In magnetic conductors, the passage of current yields an electric field in the transverse direction even without an external magnetic field – this is known as the anomalous Hall effect (AHE). This effect can act as a convenient probe of spin ordering, magnetic textures, spin-orbit coupling, and band topology in solids, and can be further exploited for developing spintronic devices. Recently, it has been shown that low-symmetry materials can exhibit a nonlinear version of the AHE, called the NLAHE, which allows for additional material functionalities with potential practical applications. Three common low-symmetry semimetals, WTe2, MoTe2, and TaIrTe4, have exhibited the NLAHE. The first goal of this project is to measure the spin accumulation and polarization direction on the surfaces and edges of these three materials using a unique approach combining spin transport techniques with van der Waals engineering in an inert atmosphere. With an applied current, there should be a net spin accumulation on the sample boundaries and by changing the direction of current injection or tuning with gates, the spin degrees of freedom can be manipulated. The spin polarization can also be different on the surfaces and the edges due to the thickness of the layers in the semimetals. By investigating the current- and gate-dependent accumulation and polarization in the sample, we may determine a new route for the electrical control of magnetism. Further, NLAHE in the semimetals can potentially be used as novel quantum sensors to detect radiofrequency, terahertz and infrared waves. For example, the Hall response of a NLAHE material coupled to a coplanar waveguide can be measured as broadband radiofrequency signal propagates in the waveguide. This would demonstrate the capability of NLAHE to detect broadband waves at radiofrequency. Success in these experiments will allow for exotic spintronic devices and sensors to be developed with functionalities unavailable with traditional materials, which with potential benefits to applications in the defense and security sectors.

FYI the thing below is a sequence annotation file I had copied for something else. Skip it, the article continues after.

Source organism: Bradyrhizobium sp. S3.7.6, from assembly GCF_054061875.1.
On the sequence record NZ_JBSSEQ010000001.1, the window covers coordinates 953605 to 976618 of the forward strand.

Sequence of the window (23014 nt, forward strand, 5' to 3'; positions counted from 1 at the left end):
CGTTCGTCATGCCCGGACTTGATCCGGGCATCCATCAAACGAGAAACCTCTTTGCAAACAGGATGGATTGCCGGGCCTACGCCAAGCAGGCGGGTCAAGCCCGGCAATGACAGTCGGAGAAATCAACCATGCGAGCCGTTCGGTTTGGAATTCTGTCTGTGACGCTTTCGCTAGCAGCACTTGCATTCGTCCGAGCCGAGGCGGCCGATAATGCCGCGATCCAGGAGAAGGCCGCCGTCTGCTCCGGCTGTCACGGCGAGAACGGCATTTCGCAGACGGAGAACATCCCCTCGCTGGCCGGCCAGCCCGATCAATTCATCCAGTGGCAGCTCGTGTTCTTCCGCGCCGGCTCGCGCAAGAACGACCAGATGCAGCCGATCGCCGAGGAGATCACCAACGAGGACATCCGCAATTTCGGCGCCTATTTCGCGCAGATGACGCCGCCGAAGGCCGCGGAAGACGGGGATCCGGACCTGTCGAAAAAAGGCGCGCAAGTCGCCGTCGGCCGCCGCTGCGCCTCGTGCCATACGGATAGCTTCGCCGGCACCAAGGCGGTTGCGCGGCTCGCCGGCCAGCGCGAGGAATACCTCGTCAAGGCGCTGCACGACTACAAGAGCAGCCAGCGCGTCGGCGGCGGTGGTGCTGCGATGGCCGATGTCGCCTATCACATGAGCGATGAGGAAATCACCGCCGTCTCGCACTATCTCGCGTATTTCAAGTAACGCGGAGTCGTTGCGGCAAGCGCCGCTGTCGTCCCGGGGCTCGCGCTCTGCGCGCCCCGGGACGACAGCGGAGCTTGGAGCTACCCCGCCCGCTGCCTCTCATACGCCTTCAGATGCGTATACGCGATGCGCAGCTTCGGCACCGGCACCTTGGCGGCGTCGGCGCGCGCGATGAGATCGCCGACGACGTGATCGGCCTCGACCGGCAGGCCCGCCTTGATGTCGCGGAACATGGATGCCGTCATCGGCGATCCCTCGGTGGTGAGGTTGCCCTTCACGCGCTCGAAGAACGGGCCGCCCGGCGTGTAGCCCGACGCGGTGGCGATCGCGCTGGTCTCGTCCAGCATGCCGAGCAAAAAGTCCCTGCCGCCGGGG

Figure 1. A coplanar waveguide coupling with an RF source delivers microwaves across a broadband (Mo/W)Te2 device, with contacts to measure the response.
Scanning Tunneling Microscopy of Quantum Materials, Devices and Molecules
Summary This project advances our ability to characterize and study novel quantum materials, quantum devices, and even individual molecules at the atomic level. By combining Non-Contact Atomic Force Microscopy (NC-AFM), Scanning Tunneling Microscopy (STM) and scanning gate methods, we correlate spatial information with transport properties and can locally manipulate charge, spin and structural states. […]
January 28, 2019
Line-Scanning optical coherence tomography system for in-vivo, non-invasive imaging of the cellular structure and blood perfusion of biological tissue
Summary Optical coherence tomography (OCT) is an optical imaging method that allows for in-vivo, non-invasive imaging of the structure and vasculature of biological tissue. Commercially available, clinical OCT systems utilize point-scanning method to acquire volumetric images over a large surface with typical frame rates of ~ 30 frames/ second. Since living biological tissue is constantly […]
August 27, 2019
Implementing High-fidelity Quantum Gates in Multi-level Trapped Ions
Summary The scalability of quantum processors is limited by current error rates for single-qubit gates. By encoding more than a single bit of information within a single ion, multi-level “qudits” offer a promising method of increasing the information density within a quantum processor, and therefore minimizing the number of gates and associated error rates. […]
July 30, 2018
Fabrication of Ultra Low Noise RF SQUID Amplifiers
A superconducting quantum interference device (SQUID) is an extremely sensitive magnetic field detector.
June 1, 2017